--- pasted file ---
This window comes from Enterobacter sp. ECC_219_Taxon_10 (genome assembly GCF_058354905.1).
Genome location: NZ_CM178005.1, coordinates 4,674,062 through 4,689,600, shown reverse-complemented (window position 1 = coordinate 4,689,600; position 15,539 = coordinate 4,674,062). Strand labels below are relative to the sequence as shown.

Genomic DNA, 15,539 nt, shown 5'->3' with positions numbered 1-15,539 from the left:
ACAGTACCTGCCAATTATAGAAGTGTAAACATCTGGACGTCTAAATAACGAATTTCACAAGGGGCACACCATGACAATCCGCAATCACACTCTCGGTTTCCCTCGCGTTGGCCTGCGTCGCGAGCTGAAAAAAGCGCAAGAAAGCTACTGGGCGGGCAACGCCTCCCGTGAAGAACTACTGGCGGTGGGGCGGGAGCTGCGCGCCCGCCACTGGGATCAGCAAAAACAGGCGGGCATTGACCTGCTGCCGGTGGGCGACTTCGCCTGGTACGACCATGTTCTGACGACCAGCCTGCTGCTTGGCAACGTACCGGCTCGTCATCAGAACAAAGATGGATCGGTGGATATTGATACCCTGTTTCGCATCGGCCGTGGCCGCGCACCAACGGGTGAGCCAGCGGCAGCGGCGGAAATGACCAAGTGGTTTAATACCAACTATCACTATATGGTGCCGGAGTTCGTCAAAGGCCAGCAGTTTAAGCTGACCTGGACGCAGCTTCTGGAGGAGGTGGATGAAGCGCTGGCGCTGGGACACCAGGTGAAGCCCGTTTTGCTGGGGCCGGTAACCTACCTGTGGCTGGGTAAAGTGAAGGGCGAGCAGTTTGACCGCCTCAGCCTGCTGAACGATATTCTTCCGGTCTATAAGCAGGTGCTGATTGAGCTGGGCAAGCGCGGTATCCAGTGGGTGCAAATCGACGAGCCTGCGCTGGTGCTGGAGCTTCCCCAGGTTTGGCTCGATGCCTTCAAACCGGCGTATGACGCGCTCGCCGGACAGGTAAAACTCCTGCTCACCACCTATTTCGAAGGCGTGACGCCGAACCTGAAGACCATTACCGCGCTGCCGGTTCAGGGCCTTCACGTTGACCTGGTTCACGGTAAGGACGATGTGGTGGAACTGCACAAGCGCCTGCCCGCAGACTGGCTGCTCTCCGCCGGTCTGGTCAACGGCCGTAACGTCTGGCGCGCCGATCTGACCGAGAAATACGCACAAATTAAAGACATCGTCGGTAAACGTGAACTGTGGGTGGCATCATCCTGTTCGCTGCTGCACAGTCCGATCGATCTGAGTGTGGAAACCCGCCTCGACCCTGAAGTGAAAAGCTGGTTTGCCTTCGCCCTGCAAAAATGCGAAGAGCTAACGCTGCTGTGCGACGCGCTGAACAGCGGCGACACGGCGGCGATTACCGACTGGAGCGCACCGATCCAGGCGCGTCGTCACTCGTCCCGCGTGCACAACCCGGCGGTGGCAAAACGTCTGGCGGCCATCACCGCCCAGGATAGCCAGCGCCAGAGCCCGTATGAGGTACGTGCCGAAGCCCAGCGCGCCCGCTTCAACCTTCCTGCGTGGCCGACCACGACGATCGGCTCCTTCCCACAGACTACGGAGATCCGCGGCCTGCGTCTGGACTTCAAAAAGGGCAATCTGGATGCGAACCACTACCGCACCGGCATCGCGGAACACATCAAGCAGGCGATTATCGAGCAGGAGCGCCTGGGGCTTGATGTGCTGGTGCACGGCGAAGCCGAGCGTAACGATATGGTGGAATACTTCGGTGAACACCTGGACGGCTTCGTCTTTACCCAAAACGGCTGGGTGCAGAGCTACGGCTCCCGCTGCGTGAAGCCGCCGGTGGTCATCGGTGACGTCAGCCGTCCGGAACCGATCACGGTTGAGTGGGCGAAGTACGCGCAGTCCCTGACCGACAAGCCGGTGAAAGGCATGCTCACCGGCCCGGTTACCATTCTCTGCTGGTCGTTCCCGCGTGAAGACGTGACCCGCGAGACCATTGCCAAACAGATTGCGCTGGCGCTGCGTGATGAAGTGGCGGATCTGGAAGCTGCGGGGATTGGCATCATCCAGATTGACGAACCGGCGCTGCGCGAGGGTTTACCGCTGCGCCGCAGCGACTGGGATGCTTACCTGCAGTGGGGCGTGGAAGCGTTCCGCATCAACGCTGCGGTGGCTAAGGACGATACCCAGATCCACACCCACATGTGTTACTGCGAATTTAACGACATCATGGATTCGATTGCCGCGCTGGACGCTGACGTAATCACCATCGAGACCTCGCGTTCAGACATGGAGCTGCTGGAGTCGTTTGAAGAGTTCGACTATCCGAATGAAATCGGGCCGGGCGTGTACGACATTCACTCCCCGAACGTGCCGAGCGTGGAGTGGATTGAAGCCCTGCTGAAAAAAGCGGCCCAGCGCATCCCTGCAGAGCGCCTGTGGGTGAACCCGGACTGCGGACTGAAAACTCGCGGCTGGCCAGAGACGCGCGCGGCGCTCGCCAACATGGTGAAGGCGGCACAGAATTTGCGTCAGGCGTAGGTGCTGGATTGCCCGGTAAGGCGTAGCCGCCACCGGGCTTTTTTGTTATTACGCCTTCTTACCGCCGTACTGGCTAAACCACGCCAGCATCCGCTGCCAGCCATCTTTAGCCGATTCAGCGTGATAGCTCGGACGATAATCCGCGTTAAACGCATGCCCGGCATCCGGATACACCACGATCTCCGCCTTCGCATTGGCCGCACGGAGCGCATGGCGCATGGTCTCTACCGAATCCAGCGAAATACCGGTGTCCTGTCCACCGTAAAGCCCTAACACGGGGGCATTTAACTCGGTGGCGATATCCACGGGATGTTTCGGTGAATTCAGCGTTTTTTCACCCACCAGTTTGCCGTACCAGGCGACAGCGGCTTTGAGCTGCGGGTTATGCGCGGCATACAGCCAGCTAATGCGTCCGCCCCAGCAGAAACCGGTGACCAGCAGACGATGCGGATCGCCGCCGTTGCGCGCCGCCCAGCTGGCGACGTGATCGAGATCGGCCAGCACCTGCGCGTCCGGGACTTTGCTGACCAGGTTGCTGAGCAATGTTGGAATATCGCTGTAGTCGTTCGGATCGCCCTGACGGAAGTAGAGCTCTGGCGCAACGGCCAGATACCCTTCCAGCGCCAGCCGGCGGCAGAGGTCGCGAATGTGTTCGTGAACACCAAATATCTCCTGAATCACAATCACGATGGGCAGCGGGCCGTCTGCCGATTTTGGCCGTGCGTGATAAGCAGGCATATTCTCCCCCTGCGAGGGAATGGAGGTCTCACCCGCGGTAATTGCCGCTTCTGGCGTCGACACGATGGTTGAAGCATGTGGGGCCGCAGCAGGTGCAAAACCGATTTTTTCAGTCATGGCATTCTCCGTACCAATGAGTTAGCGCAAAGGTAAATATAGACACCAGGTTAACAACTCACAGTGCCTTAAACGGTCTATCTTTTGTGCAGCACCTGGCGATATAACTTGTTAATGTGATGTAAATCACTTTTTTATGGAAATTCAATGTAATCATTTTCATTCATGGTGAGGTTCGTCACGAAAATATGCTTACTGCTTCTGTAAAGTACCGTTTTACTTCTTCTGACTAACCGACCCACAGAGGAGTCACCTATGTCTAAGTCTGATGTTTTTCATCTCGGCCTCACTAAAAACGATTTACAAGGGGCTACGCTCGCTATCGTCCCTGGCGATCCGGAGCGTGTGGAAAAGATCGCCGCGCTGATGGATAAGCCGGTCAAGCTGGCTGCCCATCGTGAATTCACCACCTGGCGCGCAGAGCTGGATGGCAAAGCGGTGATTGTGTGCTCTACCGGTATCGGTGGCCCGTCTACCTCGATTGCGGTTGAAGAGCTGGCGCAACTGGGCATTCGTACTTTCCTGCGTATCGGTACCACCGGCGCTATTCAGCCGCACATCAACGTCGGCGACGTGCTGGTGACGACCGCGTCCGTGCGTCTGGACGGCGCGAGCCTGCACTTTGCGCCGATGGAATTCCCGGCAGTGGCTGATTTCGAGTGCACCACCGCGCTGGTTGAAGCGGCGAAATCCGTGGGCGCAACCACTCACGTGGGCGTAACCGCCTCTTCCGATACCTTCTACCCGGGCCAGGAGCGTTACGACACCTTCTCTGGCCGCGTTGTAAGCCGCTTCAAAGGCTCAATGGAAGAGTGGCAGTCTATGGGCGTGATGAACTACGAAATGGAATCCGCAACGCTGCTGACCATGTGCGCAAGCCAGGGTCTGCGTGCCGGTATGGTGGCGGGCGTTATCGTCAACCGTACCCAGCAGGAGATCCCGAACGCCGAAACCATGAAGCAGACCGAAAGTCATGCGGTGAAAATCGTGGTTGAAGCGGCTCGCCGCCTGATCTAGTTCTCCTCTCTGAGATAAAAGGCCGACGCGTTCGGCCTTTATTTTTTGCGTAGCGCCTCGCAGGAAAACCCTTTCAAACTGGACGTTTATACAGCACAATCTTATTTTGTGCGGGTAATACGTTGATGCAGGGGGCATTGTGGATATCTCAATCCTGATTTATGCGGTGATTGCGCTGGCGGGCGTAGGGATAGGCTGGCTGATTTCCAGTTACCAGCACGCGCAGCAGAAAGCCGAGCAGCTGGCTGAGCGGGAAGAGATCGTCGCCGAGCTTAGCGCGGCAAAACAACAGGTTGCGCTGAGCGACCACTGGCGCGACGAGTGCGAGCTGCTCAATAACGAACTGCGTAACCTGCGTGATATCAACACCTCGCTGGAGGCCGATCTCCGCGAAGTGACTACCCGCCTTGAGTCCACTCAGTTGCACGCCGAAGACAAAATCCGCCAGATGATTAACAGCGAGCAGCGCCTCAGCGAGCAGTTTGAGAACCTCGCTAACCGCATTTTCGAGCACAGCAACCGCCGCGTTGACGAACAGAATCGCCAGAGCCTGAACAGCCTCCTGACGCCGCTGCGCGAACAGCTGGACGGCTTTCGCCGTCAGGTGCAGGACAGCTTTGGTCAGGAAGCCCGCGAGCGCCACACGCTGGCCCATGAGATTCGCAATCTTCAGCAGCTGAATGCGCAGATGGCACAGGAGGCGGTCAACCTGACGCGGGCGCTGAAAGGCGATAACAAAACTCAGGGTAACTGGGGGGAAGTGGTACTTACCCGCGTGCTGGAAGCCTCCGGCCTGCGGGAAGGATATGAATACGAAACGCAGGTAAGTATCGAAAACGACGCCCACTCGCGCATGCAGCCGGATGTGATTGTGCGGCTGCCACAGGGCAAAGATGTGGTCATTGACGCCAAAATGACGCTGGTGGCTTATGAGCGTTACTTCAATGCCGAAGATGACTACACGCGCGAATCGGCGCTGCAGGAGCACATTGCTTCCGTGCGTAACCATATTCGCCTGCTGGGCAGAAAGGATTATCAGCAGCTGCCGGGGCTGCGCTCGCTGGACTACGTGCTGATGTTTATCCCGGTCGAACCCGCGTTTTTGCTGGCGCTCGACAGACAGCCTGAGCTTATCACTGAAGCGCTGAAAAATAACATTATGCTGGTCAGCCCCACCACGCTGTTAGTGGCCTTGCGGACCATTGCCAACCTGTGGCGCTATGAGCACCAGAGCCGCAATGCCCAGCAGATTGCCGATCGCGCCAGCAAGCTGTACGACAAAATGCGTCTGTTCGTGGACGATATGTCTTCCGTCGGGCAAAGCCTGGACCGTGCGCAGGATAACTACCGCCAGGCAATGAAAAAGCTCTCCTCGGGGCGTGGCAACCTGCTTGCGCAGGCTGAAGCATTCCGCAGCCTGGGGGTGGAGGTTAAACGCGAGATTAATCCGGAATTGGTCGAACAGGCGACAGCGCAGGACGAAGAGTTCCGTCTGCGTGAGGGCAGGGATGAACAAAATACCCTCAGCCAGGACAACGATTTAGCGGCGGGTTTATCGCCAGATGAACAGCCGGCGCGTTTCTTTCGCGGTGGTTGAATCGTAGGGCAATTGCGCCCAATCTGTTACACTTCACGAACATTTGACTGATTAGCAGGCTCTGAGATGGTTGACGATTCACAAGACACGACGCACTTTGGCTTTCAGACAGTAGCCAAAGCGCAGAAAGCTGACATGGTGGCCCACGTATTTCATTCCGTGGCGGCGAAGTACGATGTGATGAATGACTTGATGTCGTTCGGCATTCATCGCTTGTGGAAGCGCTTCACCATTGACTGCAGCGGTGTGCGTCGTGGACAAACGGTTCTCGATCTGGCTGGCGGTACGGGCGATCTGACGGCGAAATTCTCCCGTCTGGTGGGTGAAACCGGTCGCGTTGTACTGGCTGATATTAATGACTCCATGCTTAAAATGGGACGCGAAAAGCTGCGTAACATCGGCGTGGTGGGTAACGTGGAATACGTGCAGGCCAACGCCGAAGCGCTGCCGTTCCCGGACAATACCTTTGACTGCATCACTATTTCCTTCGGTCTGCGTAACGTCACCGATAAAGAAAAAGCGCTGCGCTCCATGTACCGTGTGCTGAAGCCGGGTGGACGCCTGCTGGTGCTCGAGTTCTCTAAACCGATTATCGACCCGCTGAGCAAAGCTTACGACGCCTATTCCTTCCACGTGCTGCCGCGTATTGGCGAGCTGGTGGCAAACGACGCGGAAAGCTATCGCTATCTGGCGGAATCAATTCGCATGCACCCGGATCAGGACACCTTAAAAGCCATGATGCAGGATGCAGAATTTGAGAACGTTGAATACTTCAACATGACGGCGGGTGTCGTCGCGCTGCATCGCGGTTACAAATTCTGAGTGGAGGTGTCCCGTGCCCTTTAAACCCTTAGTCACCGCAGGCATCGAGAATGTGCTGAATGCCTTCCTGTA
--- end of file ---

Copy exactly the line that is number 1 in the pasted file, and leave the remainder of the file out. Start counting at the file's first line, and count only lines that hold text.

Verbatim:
This window comes from Enterobacter sp. ECC_219_Taxon_10 (genome assembly GCF_058354905.1).